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Cleveland Police Sue Toy Gun Maker Following Child’s Death

© Facebook/Justice for Tamir RiceCleveland Community Asks Judge for Murder Charges in Tamir Rice Death
Cleveland Community Asks Judge for Murder Charges in Tamir Rice Death - Sputnik International
In response to the shooting death of a young boy that sparked mass protests, Cleveland’s police union will be filing a lawsuit against toy gun makers to prevent them from manufacturing toys that appear too realistic.

In 2014,12-year-old Tamir Rice was fatally shot by a Cleveland police officer on a playground. After a grand jury declined to file charges against Officer Timothy Loehmann for shooting Rice in 2015, the toy’s design became sticking point for officials. 

Demonstrators block Public Square Tuesday, Nov. 25, 2014, in Cleveland, during a protest over the weekend police shooting of Tamir Rice. The 12-year-old was fatally shot by a Cleveland police officer Saturday after he reportedly pulled a replica gun at the city park. - Sputnik International
Cleveland Officers Get ‘Administrative’ Charges for Tamir Rice Killing

The police dispatcher who took the call about Rice neglected to inform officers that the gun was likely a toy. For this, they were given an eight-day suspension. Loehmann and his partner, Frank Garmback, handcuffed Tamir’s 14-year-old sister Samaria Rice and placed her in the back of a police vehicle after her brother was shot.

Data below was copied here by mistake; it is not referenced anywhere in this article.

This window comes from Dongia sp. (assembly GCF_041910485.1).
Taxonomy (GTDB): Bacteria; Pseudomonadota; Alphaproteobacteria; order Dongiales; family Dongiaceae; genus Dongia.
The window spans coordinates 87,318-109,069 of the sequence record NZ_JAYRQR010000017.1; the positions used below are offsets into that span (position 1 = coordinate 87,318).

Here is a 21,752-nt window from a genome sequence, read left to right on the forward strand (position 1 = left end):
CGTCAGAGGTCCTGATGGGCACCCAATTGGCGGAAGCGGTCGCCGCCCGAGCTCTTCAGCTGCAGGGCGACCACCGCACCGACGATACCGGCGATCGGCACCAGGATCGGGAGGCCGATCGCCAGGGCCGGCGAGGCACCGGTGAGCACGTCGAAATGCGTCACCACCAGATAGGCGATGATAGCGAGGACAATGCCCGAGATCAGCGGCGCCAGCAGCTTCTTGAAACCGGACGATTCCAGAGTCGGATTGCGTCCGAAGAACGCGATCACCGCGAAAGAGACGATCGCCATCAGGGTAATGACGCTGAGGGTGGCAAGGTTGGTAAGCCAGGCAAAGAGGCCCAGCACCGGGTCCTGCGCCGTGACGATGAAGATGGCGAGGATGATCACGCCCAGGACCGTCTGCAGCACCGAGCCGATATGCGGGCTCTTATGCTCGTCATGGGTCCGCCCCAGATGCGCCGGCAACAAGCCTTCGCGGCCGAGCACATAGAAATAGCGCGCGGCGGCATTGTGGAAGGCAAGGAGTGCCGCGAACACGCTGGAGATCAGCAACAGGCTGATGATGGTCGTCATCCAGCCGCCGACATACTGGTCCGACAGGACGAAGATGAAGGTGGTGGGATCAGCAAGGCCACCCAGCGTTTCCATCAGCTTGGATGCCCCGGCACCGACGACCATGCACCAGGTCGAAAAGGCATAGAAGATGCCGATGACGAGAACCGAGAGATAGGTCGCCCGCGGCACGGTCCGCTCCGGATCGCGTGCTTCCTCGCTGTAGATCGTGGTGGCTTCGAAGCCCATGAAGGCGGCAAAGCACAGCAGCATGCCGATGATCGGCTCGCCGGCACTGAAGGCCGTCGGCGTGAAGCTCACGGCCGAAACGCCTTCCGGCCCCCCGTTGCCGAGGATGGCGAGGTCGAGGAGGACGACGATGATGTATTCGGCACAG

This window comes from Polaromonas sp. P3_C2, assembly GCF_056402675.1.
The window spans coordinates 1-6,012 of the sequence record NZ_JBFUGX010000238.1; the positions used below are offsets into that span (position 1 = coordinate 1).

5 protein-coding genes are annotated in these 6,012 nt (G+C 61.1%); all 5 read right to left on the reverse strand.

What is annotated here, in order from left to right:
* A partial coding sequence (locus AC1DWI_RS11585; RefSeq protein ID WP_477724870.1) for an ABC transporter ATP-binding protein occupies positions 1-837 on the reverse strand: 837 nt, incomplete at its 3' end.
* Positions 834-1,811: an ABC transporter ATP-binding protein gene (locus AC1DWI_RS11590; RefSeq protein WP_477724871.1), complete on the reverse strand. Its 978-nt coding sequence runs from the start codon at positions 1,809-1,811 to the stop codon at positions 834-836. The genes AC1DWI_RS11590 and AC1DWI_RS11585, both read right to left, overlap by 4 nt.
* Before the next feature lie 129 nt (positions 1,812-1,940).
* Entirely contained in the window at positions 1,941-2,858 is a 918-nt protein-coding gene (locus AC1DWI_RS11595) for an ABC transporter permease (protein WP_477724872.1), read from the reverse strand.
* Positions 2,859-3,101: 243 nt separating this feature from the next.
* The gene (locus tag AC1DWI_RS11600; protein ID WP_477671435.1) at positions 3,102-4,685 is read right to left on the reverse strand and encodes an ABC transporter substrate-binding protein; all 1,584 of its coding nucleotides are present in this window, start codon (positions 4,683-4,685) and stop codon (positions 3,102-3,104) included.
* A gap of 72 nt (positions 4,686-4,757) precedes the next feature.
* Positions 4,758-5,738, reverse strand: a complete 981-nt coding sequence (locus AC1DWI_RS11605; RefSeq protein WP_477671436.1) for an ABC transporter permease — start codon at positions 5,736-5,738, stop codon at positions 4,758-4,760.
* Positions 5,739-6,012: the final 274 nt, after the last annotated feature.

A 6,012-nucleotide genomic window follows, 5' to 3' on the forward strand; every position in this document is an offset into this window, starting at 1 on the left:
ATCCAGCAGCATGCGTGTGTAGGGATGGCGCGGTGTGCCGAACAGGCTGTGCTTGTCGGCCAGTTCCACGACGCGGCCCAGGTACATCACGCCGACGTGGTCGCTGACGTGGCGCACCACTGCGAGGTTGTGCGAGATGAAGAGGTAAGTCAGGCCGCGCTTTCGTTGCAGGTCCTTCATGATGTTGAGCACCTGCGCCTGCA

On Monday, Henry Hilow, a lawyer for the Cleveland Patrolmen’s Association, told reporters, "These fake weapons put the community at risk, put law enforcement at risk, something has to be done."

The Black Lives Matter movement viewed Rice’s death as just one in a string of police killings of unarmed African-Americans like Eric Garner, Mike Brown and Rekiah Boyd, leading to nationwide protests. 

A protester holds a picture of Tamir Rice, the boy fatally shot by a rookie police officer, during a protest in response to a grand jury's decision in Ferguson to not indict police officer Darren Wilson. Protesters across the U.S. have walked off their jobs or away from classes in support of the Ferguson protesters. Rice's death has also sparked community demonstrations against police shootings. - Sputnik International
Prosecutor Manipulated Jury in Tamir Rice Case - Attorneys

On New Year’s Day 2016, about 100 protesters marched to the home of Cuyahoga County prosecutor Timothy McGinty, calling for him to be fired after no charges were brought for Rice’s death.

After the decision, prosecutor spokesman Joseph Frolik told the Guardian, "Every citizen has an absolute right to protest, and the death of Tamir Rice was clearly a monumental tragedy. But we hope people will respect the decision made by another group of citizens — the members of the grand jury. Grand jurors conduct a thorough investigation. They personally see, hear and question witnesses, and they reach a decision based on their oath. If you don’t trust the grand jury, you don’t trust your neighbors."

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